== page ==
Wild yam comes from the root of the Dioscorea villos plant that grows in North and Central America, and has no relation whatsoever to the orange tuber vegetable that shares its name. The Aztecs and Mayans used wild yam to relieve aches and pains.
Wild yam contains a compound called diosgenin that has properties similar to hormones. In the last decade or so, wild yam cream has been marketed as a kind of natural progesterone-like substance that can counteract unpleasant menopausal and PMS (premenstrual syndrome) symptoms when applied topically to soft, fleshy areas of the body. Some claim it can act as a natural form of hormone replacement therapy. Despite anecdotal evidence, there is no scientific basis to support these claims as of yet.
That being said, the alkaloids in wild yam do have anti-inflammatory and muscle-relaxant properties, which may explain why it has a reputation for relieving menstrual symptoms. These alkaloids tend to calm the muscles primarily in the abdomen, and so some believe the herb may be beneficial for conditions like diverticulitis, irritable bowel syndrome and endometriosis. Steroidal saponins, another ingredient in wild yam, helps alleviate muscle pains and strains, and even inflammation associated with arthritis.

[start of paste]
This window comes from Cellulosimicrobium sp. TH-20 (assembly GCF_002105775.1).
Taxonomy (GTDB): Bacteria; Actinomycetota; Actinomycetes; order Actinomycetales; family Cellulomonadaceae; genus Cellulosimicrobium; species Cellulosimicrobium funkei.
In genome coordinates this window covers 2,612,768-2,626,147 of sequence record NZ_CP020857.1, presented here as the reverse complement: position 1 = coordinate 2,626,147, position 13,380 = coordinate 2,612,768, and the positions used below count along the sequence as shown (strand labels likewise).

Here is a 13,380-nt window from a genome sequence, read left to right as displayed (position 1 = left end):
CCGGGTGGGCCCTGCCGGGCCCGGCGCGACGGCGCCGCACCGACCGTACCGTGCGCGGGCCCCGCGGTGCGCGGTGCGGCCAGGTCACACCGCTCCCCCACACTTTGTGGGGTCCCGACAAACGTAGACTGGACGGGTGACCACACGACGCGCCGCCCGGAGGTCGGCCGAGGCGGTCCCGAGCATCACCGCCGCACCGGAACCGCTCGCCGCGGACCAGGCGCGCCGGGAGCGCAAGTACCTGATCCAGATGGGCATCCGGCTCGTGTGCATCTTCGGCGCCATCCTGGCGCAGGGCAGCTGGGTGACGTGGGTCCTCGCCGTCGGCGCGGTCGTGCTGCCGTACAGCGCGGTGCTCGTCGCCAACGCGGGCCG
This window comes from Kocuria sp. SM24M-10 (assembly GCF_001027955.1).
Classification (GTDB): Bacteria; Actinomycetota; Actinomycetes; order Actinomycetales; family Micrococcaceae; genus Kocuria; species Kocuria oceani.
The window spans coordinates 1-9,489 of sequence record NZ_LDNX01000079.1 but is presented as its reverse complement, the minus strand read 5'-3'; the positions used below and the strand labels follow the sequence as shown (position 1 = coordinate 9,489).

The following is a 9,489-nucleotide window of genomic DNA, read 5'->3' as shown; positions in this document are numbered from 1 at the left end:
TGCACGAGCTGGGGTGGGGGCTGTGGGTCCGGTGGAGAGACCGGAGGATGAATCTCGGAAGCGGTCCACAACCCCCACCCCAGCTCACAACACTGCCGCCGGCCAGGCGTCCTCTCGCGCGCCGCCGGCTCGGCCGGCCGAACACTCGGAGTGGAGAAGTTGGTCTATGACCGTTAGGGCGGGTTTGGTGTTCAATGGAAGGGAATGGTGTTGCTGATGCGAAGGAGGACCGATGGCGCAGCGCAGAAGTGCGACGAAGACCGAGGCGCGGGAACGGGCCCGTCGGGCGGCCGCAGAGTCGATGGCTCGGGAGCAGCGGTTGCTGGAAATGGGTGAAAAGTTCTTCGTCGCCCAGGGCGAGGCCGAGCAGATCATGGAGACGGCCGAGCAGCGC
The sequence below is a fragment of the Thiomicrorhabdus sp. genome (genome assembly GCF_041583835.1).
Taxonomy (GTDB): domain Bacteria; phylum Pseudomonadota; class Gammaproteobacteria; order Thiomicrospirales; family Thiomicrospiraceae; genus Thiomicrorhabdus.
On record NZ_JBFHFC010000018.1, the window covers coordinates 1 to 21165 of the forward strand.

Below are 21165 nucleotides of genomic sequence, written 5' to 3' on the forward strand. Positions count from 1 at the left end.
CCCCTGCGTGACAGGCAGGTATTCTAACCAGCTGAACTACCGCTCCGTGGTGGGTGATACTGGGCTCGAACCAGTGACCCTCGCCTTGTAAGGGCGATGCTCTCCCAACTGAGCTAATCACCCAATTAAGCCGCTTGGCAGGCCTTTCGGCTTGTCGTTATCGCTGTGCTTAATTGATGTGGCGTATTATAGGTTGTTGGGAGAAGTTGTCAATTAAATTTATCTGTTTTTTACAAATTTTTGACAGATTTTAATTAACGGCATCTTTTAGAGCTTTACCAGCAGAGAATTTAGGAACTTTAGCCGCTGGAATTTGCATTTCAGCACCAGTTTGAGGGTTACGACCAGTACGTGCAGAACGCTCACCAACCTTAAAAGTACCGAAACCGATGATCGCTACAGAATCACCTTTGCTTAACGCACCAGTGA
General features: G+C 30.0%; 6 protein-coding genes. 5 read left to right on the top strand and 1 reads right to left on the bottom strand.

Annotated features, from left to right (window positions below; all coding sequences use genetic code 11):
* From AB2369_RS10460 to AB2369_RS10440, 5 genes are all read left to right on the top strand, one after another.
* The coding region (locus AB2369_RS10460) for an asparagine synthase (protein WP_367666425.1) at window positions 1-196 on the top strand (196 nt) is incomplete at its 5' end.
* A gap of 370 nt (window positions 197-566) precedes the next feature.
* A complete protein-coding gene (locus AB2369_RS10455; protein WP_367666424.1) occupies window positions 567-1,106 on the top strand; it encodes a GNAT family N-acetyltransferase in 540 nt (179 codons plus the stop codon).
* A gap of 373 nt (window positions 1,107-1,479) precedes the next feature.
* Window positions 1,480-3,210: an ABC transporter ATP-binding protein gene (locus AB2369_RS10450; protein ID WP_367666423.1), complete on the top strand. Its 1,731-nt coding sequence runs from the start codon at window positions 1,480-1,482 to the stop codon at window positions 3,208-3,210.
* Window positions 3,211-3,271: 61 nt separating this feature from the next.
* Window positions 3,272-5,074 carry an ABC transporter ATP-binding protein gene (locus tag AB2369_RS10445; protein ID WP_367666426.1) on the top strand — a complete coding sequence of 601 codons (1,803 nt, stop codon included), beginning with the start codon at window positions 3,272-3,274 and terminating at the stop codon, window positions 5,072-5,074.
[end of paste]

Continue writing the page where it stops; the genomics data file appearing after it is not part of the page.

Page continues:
Wild yam is available in capsule, tablet, tincture, cream and tea form.